How Long Does It Take to Show Signs of Chlamydia?

Medically Reviewed on 12/9/2020

What is chlamydia?

Chlamydia symptoms will usually appear one to three weeks after exposure, depending on where you have the infection. In many chlamydia cases, there are no symptoms.
Chlamydia symptoms will usually appear one to three weeks after exposure, depending on where you have the infection. In many chlamydia cases, there are no symptoms.

Chlamydia is a sexually transmitted infection caused by the bacteria chlamydia trachomatis. You can get it on your penis, vagina, anus, or in your throat. In rare cases, chlamydia can also infect the eyes.

In many cases, there are no symptoms. However, if you do experience symptoms, they will appear one to three weeks after exposure.

Symptoms of chlamydia

The symptoms of chlamydia depend on where you have the infection. Listed below are some common symptoms for each common location of chlamydia

Vaginal chlamydia:

Chlamydia in the penis:

Chlamydia in the throat:

Chlamydia in the anus:

Chlamydia in the eyes (trachoma):

When left untreated, chlamydia can lead to serious health problems. Untreated trachoma is one of the top preventable causes of blindness globally.

In people with vaginas, untreated chlamydia can cause pelvic inflammatory disease (PID). Symptoms of PID include:

Pelvic inflammatory disease can cause uterine scar tissue, infertility, ectopic pregnancies, and chronic abdominal pain

People with untreated chlamydia of the penis can develop painful, swollen testicles. They may also have painful urination and pain during sex. Left untreated, this can also lead to infertility.

Some people with untreated, long-term chlamydia also develop arthritis—painful inflammation of the joints.

Causes of chlamydia

The only cause of chlamydia is an infection of the bacteria chlamydia trachomatis. It is usually spread through unprotected sexual contact with an infected person's mouth, vagina, penis, or anus. You can get it from someone with a penis even if they don't ejaculate, because it can spread through genital contact. You can also get it from contact with someone's semen or sexual fluids.

You can prevent chlamydia transmission by using barriers during sex. These include condoms, dental dams, and internal condoms.

Diagnosis for chlamydia

The only way for a doctor to diagnose you with chlamydia is for you to get tested. There are two types of tests to diagnose chlamydia:

  • Urine test - You urinate into a cup and doctors test the urine for traces of bacteria.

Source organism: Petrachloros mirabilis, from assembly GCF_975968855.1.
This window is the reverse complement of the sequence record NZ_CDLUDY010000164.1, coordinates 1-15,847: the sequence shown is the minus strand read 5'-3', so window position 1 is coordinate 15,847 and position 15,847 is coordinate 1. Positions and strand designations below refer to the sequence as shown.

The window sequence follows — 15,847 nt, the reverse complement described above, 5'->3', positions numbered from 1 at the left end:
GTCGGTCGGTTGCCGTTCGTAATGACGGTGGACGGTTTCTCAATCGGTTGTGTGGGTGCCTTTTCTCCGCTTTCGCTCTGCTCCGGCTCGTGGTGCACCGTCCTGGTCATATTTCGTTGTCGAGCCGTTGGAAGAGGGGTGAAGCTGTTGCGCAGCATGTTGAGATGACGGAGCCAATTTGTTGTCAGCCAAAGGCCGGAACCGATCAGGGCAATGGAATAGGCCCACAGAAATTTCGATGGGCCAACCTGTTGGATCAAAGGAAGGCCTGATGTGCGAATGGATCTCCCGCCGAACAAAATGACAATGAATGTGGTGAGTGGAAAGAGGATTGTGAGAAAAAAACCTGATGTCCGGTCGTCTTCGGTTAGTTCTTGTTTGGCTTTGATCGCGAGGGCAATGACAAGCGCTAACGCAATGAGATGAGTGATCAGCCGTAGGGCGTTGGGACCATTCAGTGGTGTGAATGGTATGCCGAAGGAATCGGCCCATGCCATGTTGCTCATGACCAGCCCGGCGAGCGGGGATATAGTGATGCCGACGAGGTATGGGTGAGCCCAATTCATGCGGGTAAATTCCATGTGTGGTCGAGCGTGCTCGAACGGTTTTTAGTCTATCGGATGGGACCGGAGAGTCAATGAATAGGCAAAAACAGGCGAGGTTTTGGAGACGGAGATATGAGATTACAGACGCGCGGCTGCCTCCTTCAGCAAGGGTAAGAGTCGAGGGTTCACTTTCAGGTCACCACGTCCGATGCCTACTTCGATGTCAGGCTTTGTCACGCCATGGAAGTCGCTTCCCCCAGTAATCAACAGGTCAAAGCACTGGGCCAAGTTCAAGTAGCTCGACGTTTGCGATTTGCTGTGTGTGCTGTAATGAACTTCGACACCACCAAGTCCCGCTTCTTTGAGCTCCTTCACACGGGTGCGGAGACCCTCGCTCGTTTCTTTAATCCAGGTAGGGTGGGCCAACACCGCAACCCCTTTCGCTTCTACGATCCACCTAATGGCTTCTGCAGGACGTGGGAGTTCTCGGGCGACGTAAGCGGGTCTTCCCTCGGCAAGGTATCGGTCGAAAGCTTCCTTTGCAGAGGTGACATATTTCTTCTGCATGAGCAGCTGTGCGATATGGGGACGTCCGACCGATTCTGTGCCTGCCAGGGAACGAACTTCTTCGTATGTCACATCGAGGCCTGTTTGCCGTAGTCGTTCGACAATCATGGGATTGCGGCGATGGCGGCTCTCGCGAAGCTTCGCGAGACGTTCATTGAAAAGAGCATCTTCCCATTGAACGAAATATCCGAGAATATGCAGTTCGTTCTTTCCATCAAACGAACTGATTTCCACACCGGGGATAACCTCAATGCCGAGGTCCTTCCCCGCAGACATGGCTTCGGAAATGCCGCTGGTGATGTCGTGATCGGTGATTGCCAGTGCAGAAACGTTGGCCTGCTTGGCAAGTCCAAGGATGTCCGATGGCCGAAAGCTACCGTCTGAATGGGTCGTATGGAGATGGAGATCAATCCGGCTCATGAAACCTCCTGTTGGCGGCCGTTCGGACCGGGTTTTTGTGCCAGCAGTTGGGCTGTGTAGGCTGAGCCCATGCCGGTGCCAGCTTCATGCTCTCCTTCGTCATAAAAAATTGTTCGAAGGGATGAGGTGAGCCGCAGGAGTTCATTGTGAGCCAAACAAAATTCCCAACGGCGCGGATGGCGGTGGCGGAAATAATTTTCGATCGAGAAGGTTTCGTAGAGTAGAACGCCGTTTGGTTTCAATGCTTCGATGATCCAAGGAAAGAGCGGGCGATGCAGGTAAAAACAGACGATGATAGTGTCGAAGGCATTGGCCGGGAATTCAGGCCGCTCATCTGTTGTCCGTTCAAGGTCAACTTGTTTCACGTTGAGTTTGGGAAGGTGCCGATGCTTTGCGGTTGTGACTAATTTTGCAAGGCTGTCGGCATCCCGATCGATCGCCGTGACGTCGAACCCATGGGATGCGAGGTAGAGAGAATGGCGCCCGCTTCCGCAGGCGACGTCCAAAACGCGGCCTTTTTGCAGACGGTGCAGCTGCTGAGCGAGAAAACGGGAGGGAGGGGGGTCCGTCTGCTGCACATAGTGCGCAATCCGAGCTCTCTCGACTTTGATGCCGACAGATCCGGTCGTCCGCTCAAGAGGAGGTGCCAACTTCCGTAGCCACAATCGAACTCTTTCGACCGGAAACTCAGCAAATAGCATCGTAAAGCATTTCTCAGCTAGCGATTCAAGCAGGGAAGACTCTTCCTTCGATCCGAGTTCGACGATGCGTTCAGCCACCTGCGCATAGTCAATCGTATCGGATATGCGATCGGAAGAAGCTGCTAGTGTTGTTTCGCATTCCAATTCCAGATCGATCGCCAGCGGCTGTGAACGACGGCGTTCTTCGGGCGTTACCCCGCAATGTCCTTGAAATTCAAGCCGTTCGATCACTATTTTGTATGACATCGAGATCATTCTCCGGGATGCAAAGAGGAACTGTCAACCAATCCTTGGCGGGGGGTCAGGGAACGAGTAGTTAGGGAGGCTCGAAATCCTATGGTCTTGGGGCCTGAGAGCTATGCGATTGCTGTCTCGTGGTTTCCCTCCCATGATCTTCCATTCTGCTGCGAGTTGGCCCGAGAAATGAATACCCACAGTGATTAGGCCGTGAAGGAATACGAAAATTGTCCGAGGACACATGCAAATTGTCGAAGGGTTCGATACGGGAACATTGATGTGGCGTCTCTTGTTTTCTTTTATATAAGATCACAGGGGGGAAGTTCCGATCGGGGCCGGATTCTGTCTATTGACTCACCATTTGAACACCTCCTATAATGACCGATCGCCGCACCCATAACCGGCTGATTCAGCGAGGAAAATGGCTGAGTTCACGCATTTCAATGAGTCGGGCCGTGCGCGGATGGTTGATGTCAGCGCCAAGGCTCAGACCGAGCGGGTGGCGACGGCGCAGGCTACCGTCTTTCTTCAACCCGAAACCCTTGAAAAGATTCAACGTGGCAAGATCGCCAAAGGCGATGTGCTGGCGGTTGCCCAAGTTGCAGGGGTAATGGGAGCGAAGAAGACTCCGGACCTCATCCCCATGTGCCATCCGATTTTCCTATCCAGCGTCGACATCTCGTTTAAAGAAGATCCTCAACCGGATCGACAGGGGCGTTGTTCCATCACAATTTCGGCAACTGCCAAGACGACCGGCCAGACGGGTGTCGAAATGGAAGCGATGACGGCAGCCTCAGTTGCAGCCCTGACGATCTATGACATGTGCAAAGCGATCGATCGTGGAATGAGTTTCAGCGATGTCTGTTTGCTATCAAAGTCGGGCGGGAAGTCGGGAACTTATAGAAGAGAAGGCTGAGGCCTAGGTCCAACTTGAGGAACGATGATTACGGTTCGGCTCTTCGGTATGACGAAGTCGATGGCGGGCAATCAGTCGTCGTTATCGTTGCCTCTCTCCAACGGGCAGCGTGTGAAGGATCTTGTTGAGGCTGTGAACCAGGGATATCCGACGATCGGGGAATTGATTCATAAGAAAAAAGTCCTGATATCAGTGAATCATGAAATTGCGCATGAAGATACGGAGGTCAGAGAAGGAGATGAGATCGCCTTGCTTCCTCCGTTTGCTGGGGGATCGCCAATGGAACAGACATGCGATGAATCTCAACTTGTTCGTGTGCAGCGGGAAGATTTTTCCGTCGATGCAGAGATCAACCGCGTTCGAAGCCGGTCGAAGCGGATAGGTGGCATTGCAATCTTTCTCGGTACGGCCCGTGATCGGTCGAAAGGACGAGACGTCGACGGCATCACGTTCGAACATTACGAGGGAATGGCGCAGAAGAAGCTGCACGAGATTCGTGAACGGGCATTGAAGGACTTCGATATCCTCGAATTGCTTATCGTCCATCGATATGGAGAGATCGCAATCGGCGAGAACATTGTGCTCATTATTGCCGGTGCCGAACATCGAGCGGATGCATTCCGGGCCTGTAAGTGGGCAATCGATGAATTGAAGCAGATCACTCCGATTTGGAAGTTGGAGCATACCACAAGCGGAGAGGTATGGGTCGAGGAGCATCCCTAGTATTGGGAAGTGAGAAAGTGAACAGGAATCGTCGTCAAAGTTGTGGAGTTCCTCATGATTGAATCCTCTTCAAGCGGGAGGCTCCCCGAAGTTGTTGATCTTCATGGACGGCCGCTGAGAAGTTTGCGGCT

• Swab test - Doctors take a swab of the affected area and test that for bacteria.

You should get tested immediately if you have symptoms of chlamydia or you find out a recent sexual partner has chlamydia.

Even if you don't have symptoms of chlamydia, regular testing for sexually transmitted infections is a good idea. Many people with chlamydia have no symptoms, and other STDs may show no symptoms.

If you're under age 25 and sexually active, you should get tested for chlamydia at least once a year. You should also get tested if you have a new sexual partner. 

People of any age should get tested regularly if:

  • They have multiple sexual partners
  • They regularly have anonymous sex
  • They regularly  have unprotected sex 

Pregnant people should also get tested at the beginning of pregnancy since chlamydia can be passed to a baby through childbirth.

Treatments for chlamydia

Doctors can treat chlamydia with antibiotics. The main antibiotics prescribed are azithromycin and doxycycline. However, other antibiotics work if you can not take those due to allergy or pregnancy.  

Part of the treatment for chlamydia includes informing your recent sexual partners so they can get tested and treated as well. Some clinics offer to do this anonymously to protect your identity while helping to stop the spread of chlamydia in the community.

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Medically Reviewed on 12/9/2020
References
Avert: "Chlamydia Symptoms & Treatment."

Centers for Disease Control and Prevention: "Pelvic Inflammatory Disease (PID) - CDC Fact Sheet."

Centers for Disease Control and Prevention: "STD Risk and Oral Sex - CDC Fact Sheet."

Centers for Disease Control and Prevention: "Which STD Tests Should I Get?"

Health Link BC: "Chlamydia."

Mayo Clinic: "Trachoma."

National Health Service: "Diagnosis Chlamydia."

National Health Service: "Symptoms Chlamydia."

National Health Service: "Treatment Chlamydia."